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Energy Dysregulation Symptoms

Tiredness, fatigue, lethargy

Top 5 Energy-Related Symptoms
Top 5 Energy Disrupters

These can range from the more obvious lack of energy, tiredness and fatigue to the more complex, such as obesity and the metabolic syndrome (abdominal obesity; elevated blood pressure, sugar and fats; and an increased risk of diabetes and cardiovascular disease).  At the heart of all of these conditions lies a disturbance in the energy regulation mechanism of the body.

1  Tiredness, fatigue, lethargy

Tiredness is the first sign that your body is struggling to produce the energy it needs to perform all of its functions or respond to stress. You will generally feel the need to eat more or drink caffeine to raise your energy levels. When your blood sugar falls you will feel sleepy.

2  Anxiety, irritability, mood swings

Stress is a natural physiological resonse designed to re-distribute stored energy quickly at times of increased energy demand. It is necessary for our survival. The response is the same whether the threat is real or perceived. Unlike our caveman ancestors, we are no longer fighting tigers but, stress, in all its myriad forms, is now so pervasive in today's society that it can often lie at the heart of energy-related conditions.

1  Stress

Glucose is the main fuel of your body.  It is carried to your cells via the blood circulation system. Hence, one of the roles of the circulation is to act as the fuel delivery system of the body. The amount of glucose in your blood is highly regulated - too little will interrupt the fuel supply to your cells, too much is damaging to your blood vessels. This makes blood glucose regulation central to energy balance.  However, this balance can be disturbed in many ways including through poor diet and chronic stress.

2  Blood sugar disturbances

Increased demand for energy can lead to blood sugar highs and lows as the body tries to keep the energy levels constant. Reduced energy to the brain during blood sugar lows can cause poor concentration, irritability and mood swings.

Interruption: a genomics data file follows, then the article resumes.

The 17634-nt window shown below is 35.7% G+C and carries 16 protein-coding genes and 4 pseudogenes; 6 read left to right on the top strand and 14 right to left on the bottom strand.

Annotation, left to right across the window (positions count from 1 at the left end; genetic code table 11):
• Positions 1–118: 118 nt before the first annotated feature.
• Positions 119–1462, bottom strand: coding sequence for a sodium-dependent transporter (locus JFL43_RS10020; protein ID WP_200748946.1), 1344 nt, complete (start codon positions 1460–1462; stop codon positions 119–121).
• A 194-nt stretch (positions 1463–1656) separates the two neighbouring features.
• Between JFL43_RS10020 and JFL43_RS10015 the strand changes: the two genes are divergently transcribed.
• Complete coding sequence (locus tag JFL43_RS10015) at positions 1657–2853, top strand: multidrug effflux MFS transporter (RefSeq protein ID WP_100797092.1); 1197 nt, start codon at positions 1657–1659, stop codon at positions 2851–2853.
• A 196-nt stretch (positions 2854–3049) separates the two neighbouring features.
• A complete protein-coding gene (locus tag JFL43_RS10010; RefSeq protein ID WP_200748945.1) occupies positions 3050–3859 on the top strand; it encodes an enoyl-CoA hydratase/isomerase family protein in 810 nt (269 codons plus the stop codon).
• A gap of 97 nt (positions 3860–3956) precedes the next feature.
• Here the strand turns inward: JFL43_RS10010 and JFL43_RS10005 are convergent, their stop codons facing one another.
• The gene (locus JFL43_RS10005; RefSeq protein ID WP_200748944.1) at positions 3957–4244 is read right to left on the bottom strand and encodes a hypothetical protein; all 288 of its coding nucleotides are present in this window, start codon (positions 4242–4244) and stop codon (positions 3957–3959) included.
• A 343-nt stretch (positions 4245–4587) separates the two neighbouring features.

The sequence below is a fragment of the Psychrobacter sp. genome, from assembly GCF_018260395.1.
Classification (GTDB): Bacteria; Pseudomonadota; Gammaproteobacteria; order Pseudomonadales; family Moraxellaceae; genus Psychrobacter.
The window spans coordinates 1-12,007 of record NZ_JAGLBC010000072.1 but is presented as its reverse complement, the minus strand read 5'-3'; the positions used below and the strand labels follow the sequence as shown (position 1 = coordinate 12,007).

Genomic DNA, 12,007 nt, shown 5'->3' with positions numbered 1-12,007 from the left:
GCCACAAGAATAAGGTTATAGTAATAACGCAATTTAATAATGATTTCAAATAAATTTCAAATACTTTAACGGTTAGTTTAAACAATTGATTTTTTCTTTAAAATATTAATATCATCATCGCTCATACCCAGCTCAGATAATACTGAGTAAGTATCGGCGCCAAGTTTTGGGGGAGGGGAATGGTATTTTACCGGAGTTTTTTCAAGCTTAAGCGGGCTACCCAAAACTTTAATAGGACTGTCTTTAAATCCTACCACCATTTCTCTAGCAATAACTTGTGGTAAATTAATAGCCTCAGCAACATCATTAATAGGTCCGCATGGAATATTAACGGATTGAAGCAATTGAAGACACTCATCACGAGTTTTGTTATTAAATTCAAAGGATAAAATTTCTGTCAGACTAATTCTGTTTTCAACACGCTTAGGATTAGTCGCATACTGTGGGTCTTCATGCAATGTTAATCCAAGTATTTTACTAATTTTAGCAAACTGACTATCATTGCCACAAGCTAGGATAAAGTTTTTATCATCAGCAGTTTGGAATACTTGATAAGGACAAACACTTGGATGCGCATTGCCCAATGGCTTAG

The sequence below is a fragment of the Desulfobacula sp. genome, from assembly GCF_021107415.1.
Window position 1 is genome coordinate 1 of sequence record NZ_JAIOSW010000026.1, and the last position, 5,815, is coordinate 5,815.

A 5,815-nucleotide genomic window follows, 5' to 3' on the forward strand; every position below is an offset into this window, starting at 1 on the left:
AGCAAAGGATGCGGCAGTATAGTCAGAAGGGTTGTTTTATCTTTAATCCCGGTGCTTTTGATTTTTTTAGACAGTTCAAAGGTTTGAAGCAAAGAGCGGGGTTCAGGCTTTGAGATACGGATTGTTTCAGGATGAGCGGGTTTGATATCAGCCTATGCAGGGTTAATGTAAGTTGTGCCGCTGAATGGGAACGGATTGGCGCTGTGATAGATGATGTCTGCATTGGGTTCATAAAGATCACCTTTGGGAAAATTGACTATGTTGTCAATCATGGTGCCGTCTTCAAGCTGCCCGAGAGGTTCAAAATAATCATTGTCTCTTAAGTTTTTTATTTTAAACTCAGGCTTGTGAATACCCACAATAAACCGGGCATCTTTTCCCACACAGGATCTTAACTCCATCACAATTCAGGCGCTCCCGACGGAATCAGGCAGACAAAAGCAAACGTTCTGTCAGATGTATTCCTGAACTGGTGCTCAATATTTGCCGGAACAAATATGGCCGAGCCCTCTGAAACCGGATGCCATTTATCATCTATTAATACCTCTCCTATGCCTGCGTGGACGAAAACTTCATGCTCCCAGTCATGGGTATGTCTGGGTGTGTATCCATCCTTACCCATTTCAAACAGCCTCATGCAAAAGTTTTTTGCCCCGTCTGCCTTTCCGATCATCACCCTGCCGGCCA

3  Weight gain, central fat deposition

Continued increased energy demand initiates the desire to eat and invokes the adrenal stress hormones (adrenaline and cortisol) to re-direct energy from storage into the bloodstream for use. This extra energy will be stored as fat around the middle if not used.

4  Disturbed sleep, insomnia

Your body is very active whilst you sleep, carrying out vital functions such as repair, growth and detoxification. All of these require energy. If your energy levels fall too low for these functions, the stress hormones will kick in to re-direct energy stores and will wake you up.

5  Poor concentration, impaired judgement

When the demand for energy continues over a prolonged period, blood sugar levels become unstable. Regular blood sugar lows result in the energy supply to the brain becoming irregular. This disturbs brain function making concentration and thinking more difficult.

3 Gut dysbiosis

Your gut is your body's interface with contents from the external environment. As such, it harbours a nervous system feedback mechanism to your brain that allows it to feedback messages in relation to appetite control. The gut microbiota play a pivotal role in this feedback mechanism but if the balance between the 'good and the bad' bacteria is lost (termed dysbiosis), then this feedback mechanism becomes impaired. The connection between gut flora, energy production and metabolic-related disorders is now clearly recognised.

4  Hormonal imbalance

Hormones are chemical messengers that are released into and transported in the blood to target organs to regulate physiology and behaviour. The key hormonal regulators of energy balance are insulin and glucagon, which direct fuel to the cells for energy production or storage; cortisol, which increases fuel supply from stored energy; and thyroxine, which increases the rate at which fuel is burned. These hormones respond to changes in your internal and external environments and can become imbalanced for a variety of reasons.

5  Environmental toxic exposure

This is an often over-looked area but is becoming increasingly important as the number of toxins that you are exposed to on a daily basis increases. You will be taking in environmental toxins from the food that you eat, the water that you drink and the air that you breathe. They are impossible to avoid. Some of the common toxins include PCBs (polychlorinated diphenyls), pesticides, mould and fungi, phthalates, VOCs (volatile organic compounds), dioxins, heavy metals, chlorine and xenoestrogens. These toxins are harmful to your body. It is known that they can disrupt hormone function, impair mitochondrial function (your cellular energy batteries) and are now being linked to the metabolic syndrome.


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